This way networking can be seen as both an important aspect of self-directed learning and of developing communities or communities of practice as places/spaces for practicing self-directed learning: the relationships and resources in a personal learning network (PLN) can be put forward as challenging or confirmatory perspectives in the negotiations of meaning with peers and facilitators/educators in a domain and in the community or the community of practice.

Personal learning networks – on the road to collaboration

In their article “Understanding personal learning networks: Their structure, content and the networking skills needed to optimally use them” (2012) Rajagopal, Brinke, Van Bruggen and Sloep engage in defining networks that support individuals’ learning:

In our understanding, the skills at the centre of network-ing involve an ability to identify and understand other peoples’ work in relation to one’s own, and to assess the value of the connectivity with these others for potential future work. The result of networking is a personal professional network, i.e., an egocentric, personally and intentionally created network of people set up by an individual specifically in the context of her professional activities. This network gathers a heterogeneous circle of people, distributed across different groups and places, and connected to the individual with connections of varying degrees of strengths (Granovetter, 1983; Nardi, et al., 2000). (Rajagopal, Brinke, Van Bruggen and Sloep (2012))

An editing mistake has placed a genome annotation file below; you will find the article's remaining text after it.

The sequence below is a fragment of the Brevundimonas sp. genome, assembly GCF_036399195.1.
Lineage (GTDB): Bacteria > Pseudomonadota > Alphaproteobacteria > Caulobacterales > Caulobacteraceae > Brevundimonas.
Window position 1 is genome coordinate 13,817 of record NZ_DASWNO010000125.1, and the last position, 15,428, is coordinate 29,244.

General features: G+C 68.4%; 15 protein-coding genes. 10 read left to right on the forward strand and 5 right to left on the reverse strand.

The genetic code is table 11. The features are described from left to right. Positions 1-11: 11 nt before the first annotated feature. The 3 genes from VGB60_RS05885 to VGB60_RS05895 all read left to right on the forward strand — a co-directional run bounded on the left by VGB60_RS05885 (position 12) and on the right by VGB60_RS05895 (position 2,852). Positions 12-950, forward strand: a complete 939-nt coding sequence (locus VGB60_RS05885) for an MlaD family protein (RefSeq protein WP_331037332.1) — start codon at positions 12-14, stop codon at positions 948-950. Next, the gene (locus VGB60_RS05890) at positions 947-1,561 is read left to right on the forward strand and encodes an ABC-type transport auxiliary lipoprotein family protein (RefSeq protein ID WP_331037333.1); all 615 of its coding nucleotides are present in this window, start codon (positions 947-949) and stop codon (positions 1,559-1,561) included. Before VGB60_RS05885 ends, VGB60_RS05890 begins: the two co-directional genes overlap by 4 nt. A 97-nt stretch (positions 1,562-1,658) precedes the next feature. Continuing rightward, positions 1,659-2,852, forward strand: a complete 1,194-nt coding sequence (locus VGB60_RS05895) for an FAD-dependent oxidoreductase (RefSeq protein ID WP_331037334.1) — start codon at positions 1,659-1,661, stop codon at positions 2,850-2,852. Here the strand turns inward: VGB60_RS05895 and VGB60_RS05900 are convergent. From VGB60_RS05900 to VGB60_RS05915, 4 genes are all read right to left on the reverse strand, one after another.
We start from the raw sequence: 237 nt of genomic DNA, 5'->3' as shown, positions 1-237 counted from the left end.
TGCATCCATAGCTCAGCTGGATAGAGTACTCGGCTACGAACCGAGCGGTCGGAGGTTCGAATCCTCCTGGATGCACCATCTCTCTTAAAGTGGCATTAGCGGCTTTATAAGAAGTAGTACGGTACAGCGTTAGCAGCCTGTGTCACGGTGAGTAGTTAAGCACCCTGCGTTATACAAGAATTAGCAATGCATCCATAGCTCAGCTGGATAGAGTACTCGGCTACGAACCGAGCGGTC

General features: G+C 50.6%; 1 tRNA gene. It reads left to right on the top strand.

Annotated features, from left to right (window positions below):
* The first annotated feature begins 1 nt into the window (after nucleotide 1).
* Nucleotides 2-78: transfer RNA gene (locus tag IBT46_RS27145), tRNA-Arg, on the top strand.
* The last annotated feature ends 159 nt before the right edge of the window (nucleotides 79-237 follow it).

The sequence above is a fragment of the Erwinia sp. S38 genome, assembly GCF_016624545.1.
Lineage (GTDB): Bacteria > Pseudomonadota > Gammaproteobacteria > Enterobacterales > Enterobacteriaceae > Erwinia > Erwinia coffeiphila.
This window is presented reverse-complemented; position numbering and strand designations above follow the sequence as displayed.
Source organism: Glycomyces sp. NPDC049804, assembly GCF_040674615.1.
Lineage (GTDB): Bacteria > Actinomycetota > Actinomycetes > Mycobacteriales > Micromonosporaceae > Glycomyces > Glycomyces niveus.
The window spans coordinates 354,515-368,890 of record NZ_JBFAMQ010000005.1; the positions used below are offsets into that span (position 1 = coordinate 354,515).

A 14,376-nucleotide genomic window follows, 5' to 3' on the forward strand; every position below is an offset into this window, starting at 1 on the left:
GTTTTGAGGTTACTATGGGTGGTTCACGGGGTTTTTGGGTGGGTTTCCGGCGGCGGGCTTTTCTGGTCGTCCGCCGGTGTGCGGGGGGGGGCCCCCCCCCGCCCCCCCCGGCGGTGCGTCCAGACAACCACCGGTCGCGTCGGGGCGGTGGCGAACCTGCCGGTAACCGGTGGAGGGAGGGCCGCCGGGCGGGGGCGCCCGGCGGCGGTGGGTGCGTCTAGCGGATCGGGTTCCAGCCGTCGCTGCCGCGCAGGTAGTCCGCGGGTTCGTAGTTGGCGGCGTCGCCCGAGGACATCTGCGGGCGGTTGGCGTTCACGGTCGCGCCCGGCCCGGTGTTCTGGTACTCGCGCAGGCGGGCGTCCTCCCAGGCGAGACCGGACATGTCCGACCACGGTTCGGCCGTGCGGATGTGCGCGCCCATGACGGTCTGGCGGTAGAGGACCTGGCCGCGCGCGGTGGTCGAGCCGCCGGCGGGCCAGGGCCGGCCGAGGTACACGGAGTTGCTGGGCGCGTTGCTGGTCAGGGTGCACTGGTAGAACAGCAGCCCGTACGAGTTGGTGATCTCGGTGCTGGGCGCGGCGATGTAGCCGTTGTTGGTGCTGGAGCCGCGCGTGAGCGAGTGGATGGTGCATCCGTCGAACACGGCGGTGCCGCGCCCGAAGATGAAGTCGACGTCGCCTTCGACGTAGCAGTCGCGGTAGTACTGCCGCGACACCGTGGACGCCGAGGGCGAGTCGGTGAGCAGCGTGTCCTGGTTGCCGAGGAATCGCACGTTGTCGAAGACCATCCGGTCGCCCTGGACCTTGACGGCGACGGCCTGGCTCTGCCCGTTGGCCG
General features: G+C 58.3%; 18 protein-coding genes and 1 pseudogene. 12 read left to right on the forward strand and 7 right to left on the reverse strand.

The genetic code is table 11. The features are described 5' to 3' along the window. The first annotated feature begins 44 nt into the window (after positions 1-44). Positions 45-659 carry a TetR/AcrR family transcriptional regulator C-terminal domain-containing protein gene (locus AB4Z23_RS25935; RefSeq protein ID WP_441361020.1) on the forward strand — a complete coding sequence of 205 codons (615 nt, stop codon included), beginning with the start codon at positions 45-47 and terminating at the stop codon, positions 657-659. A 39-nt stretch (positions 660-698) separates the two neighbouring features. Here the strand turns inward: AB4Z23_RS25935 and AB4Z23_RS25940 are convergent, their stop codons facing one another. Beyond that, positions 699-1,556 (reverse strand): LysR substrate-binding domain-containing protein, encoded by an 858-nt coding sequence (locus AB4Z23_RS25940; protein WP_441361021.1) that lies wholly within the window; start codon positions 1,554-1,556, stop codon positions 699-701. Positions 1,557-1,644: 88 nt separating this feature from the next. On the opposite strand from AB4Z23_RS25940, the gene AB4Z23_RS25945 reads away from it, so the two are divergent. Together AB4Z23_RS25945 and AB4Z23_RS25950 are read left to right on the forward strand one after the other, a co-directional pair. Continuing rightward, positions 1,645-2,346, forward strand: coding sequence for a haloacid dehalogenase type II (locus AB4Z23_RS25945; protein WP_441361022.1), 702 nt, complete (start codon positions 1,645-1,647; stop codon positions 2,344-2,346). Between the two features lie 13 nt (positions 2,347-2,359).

For personal networks, Grabher and Ibert (2008) propo-sed a three-layered approach, consisting of a communa-lity layer (strong ties), a sociality layer (weak ties) and a connectivity layer (very weak ties)…By including weak links in their personal networks, learners can create an envi-ronment for learning (Kester and Sloep, 2009). We be-lieve the intentionality of the professional is the strongest at the sociality layer, as contacts in this layer are the most mobile within someones’s personal network. Depen-ding on the intentions of the professional, these ties have the potential to become stronger connections or develop into even weaker ties. An individual can therefore create and orchestrate ties to effectively support learning needs and potentially use technology to support this network, effectively making it a personal learning network (PLN). (Rajagopal, Brinke, Van Bruggen and Sloep (2012))